“No one thinks the status quo works well for New Zealanders. Except National, which tinkered around the edges and stood back while polytechnics struggled, the number of people in training dropped and skills shortages worsened. This Government was forced to step in and bail several polytechnics out with $100 million, and we know without significant change, things will keep getting worse.
“The plain truth is that while there are some bright spots, the current system is not set up to produce skilled people at the scale we need,” Chris Hipkins said.
“The changes we are making will give industry greater control over all aspects of vocational education and training, making the system more responsive to employers’ needs and to the changing world of work.
“Industry and employers will identify skills needs, set standards and approve qualifications and credentials, and influence funding decisions.
“The changes will also ensure we do better for learners who haven’t been well-served by the present system.
“We need to make sure that trades and vocational education are recognised and valued. There are great, well-paid jobs available for people with the right skills. We just aren’t meeting the skills needs at the moment.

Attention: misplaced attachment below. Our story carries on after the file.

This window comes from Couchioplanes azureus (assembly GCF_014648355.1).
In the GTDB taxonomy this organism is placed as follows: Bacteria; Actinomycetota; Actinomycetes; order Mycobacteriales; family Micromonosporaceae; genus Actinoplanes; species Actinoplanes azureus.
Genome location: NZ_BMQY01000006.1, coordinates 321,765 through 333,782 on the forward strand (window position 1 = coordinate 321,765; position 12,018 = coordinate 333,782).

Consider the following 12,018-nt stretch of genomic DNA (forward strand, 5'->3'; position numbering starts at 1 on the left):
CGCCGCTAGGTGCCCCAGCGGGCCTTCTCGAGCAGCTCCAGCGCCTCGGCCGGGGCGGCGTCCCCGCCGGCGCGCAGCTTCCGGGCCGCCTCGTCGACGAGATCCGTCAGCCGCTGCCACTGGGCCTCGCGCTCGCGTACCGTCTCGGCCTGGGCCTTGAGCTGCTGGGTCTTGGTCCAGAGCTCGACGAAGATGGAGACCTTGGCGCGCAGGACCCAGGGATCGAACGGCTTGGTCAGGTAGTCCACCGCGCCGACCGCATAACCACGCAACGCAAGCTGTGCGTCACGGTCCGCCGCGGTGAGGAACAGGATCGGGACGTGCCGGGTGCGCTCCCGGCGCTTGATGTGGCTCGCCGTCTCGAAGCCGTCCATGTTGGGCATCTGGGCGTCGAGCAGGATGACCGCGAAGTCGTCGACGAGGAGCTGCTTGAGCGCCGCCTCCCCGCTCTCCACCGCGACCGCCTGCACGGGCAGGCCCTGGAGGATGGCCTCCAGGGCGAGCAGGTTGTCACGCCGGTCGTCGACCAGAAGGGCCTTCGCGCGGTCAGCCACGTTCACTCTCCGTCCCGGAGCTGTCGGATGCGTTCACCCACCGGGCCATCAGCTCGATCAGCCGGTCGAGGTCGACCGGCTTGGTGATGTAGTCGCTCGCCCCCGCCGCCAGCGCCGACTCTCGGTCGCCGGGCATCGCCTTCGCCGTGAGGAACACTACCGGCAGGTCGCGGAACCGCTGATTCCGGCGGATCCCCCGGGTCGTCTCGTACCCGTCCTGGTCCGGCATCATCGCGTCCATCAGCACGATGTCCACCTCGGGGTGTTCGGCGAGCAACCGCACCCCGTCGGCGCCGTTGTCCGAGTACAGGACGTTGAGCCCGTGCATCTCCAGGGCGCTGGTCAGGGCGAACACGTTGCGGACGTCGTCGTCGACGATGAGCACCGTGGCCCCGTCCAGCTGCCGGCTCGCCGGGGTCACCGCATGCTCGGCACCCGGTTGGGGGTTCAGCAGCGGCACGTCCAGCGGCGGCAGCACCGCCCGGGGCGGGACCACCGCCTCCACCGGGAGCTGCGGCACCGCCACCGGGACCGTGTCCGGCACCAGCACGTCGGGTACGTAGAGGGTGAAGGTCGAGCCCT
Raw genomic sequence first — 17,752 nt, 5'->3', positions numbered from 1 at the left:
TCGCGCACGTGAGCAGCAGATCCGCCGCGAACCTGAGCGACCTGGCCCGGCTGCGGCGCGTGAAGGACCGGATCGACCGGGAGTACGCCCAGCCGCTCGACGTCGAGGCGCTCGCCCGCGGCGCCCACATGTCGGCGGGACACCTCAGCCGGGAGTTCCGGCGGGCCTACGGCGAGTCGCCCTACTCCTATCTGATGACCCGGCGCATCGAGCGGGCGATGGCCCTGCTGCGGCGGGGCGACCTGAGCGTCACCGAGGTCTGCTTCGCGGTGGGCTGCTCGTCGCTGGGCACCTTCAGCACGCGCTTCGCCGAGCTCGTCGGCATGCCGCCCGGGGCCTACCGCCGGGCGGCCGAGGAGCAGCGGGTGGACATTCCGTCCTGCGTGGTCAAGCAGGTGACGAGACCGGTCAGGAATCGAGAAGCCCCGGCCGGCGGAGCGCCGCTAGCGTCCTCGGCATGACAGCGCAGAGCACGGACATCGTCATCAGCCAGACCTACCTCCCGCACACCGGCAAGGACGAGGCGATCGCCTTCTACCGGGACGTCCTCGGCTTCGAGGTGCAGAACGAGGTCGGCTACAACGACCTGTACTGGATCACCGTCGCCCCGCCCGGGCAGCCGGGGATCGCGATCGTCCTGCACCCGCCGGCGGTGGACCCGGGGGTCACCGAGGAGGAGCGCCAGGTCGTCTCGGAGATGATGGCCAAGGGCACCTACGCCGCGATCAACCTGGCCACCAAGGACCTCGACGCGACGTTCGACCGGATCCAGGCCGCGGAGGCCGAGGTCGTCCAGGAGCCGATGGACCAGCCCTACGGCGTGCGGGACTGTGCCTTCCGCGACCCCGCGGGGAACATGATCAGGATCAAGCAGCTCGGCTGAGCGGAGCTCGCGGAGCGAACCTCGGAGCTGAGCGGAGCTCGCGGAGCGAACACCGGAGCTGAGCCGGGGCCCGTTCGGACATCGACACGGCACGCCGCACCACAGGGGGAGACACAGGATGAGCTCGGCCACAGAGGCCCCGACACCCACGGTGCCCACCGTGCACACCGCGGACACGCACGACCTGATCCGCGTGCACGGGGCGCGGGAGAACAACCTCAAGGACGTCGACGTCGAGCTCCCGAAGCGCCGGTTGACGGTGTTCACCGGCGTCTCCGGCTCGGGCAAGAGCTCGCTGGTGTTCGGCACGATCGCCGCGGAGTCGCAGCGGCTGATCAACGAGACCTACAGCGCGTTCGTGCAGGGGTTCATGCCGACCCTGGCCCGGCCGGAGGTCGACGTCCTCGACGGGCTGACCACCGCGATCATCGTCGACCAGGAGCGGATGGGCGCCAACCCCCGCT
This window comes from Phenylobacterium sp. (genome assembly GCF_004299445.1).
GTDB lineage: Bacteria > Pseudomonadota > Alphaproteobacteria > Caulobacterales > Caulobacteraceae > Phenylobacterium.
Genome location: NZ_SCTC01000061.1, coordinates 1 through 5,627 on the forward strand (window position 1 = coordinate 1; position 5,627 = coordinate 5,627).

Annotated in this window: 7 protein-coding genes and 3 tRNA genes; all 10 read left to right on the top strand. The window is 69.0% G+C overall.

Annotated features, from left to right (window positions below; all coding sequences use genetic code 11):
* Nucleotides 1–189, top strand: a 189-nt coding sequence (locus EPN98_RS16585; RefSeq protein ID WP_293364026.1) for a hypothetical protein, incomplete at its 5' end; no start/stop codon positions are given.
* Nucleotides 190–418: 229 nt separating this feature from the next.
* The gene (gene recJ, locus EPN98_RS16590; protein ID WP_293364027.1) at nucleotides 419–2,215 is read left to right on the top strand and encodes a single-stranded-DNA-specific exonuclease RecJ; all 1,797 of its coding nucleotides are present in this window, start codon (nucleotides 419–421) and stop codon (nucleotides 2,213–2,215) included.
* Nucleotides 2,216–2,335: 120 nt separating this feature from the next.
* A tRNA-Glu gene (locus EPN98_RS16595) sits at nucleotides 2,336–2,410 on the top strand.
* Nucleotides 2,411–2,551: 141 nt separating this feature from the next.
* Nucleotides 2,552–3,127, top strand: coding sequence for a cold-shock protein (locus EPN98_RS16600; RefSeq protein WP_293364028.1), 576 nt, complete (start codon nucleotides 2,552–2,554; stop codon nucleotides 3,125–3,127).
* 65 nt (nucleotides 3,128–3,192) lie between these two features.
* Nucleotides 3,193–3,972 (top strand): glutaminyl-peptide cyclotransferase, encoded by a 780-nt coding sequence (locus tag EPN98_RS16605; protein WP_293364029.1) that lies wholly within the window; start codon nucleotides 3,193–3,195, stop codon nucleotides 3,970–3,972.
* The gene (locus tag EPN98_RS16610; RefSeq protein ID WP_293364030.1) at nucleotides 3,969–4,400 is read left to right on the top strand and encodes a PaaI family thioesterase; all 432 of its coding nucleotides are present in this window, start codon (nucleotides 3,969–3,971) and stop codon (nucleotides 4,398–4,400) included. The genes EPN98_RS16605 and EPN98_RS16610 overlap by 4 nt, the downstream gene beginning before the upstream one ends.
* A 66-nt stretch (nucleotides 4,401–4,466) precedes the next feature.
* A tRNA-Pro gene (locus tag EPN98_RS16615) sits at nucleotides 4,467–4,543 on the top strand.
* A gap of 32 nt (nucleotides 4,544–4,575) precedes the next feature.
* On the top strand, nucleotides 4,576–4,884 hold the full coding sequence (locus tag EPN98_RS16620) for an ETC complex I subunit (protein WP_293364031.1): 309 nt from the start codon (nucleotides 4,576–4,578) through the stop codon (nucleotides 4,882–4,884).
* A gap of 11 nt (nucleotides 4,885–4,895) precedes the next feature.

“We want everyone to have the opportunity to develop the skills they need to thrive in the workforce and earn a good living. People should always have relevant, up-to-date skills that employers need.
“We want to see more work place learning, more apprentices and more opportunities for people to earn while they learn.”
The seven key changes announced are:
- Around four to seven industry-governed Workforce Development Councils will be created by 2022. This will give industry greater control over all aspects of vocational education and make the system more responsive to employers’ needs and to the changing world of work. The councils will replace and expand most of the existing roles of industry training organisations.
- The country’s 16 institutes of technology and polytechnics will be brought together to operate as a single national campus network. A new Institute will start on 1 April 2020 and will be a new kind of organisation that provides on-the-job and off-the-job learning. The head office will not be in Auckland or Wellington, and a charter will be set out in legislation to make sure a number of bottom lines are met.